What is Bile Reflux?

What is Bile?

Before we understand bile reflux, we must understand what bile is. Bile is a part of the digestive process, a digestive fluid produced in the liver and stored in the gallbladder.1

To aid the digestion process, bile breaks down fats into fatty acids, which can then be absorbed by the body and used. Bile is mainly made up of cholesterol but also contains bile acids/bile salts, bilirubin, water, and body salts such as potassium, sodium, copper, and other metals.2

When you eat a meal containing fats, a signal is sent to the liver to produce bile. The bile then enters the duodenum (the upper part of the small intestine) and waits to break down those fats.1

To help to digest what is consumed, bile and food mix in the duodenum and move through the small intestine.

There is a ring of muscle called the pyloric valve located at the outlet of your stomach, which opens slightly during this process. It releases about 3.75 millilitres of liquefied food at a time but stays closed enough to keep in the digestive juices, so they don’t leak into the stomach.1

What is Bile Reflux?

Bile reflux of the stomach occurs when the pyloric valve doesn’t close properly, meaning bile can leak back into the stomach. This can cause stomach lining inflammation, referred to as bile reflux gastritis.1

Bile reflux of the oesophagus is caused by the malfunction of a different valve, the lower oesophageal sphincter. (1)

When working correctly, this valve separates the oesophagus and the stomach and opens to allow food to pass into the stomach. When it’s not performing right, the bile and stomach acid can wash back into the oesophagus.1

What are the Symptoms of Bile Reflux?

Bile reflux can have many symptoms, including frequent heartburn in your chest and throat, a sour taste in your mouth, upper abdominal pain, vomiting of a greenish-yellow fluid and unintended weight loss. Occasionally, a cough or hoarseness to the voice can be a symptom, too.3

What Causes Bile Reflux?

There can be a few causes of the issue with the pyloric valve that causes bile reflux. Surgery can cause a problem with the valve - in particular, stomach surgery and gallbladder removal surgery.4

Obstruction of the pyloric valve caused by duodenal ulcers or scar tissue can also generate bile reflux and impaired motility of the pyloric valve. This delays the function of the valve and causes a downward flow of bile.4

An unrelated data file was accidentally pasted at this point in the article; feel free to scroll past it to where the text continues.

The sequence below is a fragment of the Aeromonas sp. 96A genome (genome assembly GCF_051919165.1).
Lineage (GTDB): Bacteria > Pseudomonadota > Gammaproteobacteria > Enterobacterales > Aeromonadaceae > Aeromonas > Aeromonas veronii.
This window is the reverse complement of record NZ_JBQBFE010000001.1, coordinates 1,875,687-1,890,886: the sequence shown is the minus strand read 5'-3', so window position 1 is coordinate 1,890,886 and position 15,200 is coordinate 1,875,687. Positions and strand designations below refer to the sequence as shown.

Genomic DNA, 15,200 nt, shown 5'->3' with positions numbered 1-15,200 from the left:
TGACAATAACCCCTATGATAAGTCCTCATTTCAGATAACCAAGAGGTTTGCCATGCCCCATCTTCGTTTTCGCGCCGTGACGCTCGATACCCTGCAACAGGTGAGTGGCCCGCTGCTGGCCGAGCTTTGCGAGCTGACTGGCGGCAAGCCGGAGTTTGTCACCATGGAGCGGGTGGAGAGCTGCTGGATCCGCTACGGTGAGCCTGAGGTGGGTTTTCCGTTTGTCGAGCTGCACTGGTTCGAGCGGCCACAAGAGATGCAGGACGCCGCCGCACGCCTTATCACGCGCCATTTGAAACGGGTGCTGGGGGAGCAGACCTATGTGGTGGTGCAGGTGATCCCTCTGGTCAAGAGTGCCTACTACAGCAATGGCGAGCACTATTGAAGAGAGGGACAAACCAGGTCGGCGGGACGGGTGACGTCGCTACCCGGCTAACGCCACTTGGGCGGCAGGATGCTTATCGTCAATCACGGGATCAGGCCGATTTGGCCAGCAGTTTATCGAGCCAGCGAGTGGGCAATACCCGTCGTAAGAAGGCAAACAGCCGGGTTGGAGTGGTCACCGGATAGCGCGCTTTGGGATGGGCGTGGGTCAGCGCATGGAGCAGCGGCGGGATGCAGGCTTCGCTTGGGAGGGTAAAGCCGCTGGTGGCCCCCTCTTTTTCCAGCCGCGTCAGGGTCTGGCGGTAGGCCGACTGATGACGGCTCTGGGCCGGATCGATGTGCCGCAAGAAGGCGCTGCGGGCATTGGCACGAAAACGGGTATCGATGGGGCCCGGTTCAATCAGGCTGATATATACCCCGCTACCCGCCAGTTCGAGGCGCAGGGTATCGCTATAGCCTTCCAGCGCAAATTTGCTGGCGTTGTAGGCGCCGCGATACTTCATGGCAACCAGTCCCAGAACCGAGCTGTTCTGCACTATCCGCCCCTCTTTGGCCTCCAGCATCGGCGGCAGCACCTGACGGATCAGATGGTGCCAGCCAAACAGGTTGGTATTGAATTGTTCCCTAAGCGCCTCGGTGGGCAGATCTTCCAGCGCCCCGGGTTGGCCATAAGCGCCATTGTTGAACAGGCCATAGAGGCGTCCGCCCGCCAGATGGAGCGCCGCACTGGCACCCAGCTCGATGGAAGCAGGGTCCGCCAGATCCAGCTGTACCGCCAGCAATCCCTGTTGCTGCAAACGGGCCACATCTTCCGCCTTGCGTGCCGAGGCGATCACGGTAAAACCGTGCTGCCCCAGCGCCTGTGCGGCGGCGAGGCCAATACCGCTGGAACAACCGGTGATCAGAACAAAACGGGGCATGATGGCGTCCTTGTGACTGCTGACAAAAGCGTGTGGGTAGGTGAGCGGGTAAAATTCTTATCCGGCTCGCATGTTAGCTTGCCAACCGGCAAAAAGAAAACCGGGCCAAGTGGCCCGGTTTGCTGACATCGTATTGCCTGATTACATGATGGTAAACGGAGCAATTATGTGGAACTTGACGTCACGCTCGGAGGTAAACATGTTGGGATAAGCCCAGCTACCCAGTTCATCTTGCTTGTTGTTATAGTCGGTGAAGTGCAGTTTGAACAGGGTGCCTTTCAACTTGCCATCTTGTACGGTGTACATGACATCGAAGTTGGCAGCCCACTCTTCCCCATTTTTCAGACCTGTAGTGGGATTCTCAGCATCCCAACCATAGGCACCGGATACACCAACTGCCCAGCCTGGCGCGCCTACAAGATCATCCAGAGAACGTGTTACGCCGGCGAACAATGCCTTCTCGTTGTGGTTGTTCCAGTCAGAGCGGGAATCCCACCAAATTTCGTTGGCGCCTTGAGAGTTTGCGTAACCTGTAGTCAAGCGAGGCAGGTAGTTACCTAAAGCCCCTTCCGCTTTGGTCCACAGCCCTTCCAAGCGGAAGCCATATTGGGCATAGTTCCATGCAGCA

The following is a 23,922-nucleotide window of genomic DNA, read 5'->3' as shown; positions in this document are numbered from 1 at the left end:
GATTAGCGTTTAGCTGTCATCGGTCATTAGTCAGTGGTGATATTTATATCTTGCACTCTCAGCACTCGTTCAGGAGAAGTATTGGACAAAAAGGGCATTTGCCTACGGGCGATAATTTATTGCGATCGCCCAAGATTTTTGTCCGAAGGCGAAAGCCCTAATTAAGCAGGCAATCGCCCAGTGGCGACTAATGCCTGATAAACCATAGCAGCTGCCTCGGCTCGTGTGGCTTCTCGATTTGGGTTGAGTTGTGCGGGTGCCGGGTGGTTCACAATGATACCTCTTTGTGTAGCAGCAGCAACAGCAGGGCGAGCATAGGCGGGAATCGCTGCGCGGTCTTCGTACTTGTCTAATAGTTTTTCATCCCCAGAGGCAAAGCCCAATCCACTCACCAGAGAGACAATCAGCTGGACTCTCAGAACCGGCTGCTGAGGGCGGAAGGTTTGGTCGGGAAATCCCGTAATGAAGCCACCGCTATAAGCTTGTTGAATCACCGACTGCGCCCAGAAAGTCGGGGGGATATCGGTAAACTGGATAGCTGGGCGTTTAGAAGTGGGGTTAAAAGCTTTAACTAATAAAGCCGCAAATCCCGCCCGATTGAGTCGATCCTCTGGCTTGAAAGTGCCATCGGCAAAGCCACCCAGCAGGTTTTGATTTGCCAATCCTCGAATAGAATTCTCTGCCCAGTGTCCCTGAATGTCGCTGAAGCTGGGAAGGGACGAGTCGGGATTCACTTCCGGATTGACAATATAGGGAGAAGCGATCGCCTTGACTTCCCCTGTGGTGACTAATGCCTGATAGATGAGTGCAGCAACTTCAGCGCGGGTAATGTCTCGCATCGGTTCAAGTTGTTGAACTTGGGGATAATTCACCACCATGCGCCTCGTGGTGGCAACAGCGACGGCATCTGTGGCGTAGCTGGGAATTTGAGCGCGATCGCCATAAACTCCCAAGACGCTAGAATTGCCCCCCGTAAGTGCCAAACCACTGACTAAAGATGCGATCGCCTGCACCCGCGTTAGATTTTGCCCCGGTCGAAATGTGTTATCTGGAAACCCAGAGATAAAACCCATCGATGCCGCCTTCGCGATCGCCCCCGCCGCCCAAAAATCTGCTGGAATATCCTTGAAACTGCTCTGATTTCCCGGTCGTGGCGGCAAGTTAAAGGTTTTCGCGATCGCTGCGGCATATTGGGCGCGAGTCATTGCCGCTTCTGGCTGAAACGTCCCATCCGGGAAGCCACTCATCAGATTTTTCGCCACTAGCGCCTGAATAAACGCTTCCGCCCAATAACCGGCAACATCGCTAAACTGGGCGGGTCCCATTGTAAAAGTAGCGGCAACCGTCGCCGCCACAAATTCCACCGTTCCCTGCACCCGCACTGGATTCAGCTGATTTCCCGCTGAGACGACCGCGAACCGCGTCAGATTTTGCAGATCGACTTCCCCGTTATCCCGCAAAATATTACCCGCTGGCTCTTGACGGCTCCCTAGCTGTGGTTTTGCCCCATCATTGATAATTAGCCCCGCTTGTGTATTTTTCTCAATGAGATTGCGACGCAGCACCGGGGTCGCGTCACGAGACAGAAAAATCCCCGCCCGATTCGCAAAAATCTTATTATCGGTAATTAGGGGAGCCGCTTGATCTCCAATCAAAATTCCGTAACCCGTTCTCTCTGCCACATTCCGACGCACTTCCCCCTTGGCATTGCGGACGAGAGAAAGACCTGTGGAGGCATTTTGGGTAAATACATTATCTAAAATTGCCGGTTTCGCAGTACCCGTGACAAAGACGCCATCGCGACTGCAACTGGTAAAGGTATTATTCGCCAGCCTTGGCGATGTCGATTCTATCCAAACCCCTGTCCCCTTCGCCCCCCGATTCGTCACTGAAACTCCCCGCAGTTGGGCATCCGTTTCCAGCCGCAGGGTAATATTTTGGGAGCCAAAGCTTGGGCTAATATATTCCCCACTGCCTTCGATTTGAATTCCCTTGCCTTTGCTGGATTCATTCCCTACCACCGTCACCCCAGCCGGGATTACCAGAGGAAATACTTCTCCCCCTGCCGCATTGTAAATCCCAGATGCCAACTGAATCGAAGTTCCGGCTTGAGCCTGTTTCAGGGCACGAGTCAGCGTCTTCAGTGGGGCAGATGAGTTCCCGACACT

How is Bile Reflux Diagnosed?

When the bile reflux is contained in the stomach, it is harder to diagnose. It will be confirmed by imaging tests such as an upper endoscopy exam to have a look inside your oesophagus, stomach and upper small intestine. Possibly, they will take tissue samples to test for inflammation, tissue damage and bile during the upper endoscopy exam.4

When the bile reflux has moved to the oesophagus, it is easier to diagnose based on the symptoms it causes. There may be additional tests to ensure it is not confused with acid reflux, which presents with similar symptoms.4

How is Bile Reflux Treated?

Unfortunately, there’s a real limit to things you can do yourself to help bile reflux. Over-the-counter antacids won’t work, and diet changes don’t help with bile reflux. Small things you can do to ease symptoms include raising your head higher at night, losing excess weight and not eating before bed.4

Your healthcare provider can prescribe medications, but it can be a case of trial and error to find one that works for you. Medications for bile reflux are not particularly well studied, so you may have to try a few different ones before finding the right fit.4

If no medication works for you, surgery may be the only option. Diversion surgery is done to direct bile away from the surgery, or anti-reflux surgery can strengthen and reinforce the lower oesophageal sphincter.

The Bottom Line

Unfortunately, there are limited successful treatment options for bile reflux, as it can be an uncomfortable and even painful problem to have. If you think you may have bile reflux, check in with your healthcare provider and get tested, and keep your fingers crossed that it’s a simple(r) case of acid reflux!

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